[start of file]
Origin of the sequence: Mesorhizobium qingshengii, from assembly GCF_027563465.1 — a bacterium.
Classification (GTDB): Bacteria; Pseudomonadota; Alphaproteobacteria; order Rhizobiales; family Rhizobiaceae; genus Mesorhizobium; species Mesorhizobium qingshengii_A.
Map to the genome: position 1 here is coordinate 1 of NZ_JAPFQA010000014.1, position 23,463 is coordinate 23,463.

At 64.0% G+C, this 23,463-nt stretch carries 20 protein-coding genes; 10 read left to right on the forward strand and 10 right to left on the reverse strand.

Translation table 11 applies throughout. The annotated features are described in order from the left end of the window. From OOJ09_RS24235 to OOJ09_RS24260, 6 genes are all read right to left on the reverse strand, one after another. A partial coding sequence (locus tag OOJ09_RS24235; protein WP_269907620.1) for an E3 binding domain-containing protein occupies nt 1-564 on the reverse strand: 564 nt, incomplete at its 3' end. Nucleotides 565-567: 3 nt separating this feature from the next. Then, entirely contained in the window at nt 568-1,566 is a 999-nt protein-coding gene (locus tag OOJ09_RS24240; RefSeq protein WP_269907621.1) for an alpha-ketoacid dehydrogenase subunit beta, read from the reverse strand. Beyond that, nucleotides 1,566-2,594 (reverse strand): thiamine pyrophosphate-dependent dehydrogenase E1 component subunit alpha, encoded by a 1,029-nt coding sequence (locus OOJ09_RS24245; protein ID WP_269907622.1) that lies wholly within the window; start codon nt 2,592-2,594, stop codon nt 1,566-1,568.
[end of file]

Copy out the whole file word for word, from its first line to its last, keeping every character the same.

Origin of the sequence: Mesorhizobium qingshengii, from assembly GCF_027563465.1 — a bacterium.
Classification (GTDB): Bacteria; Pseudomonadota; Alphaproteobacteria; order Rhizobiales; family Rhizobiaceae; genus Mesorhizobium; species Mesorhizobium qingshengii_A.
Map to the genome: position 1 here is coordinate 1 of NZ_JAPFQA010000014.1, position 23,463 is coordinate 23,463.

At 64.0% G+C, this 23,463-nt stretch carries 20 protein-coding genes; 10 read left to right on the forward strand and 10 right to left on the reverse strand.

Translation table 11 applies throughout. The annotated features are described in order from the left end of the window. From OOJ09_RS24235 to OOJ09_RS24260, 6 genes are all read right to left on the reverse strand, one after another. A partial coding sequence (locus tag OOJ09_RS24235; protein WP_269907620.1) for an E3 binding domain-containing protein occupies nt 1-564 on the reverse strand: 564 nt, incomplete at its 3' end. Nucleotides 565-567: 3 nt separating this feature from the next. Then, entirely contained in the window at nt 568-1,566 is a 999-nt protein-coding gene (locus tag OOJ09_RS24240; RefSeq protein WP_269907621.1) for an alpha-ketoacid dehydrogenase subunit beta, read from the reverse strand. Beyond that, nucleotides 1,566-2,594 (reverse strand): thiamine pyrophosphate-dependent dehydrogenase E1 component subunit alpha, encoded by a 1,029-nt coding sequence (locus OOJ09_RS24245; protein ID WP_269907622.1) that lies wholly within the window; start codon nt 2,592-2,594, stop codon nt 1,566-1,568.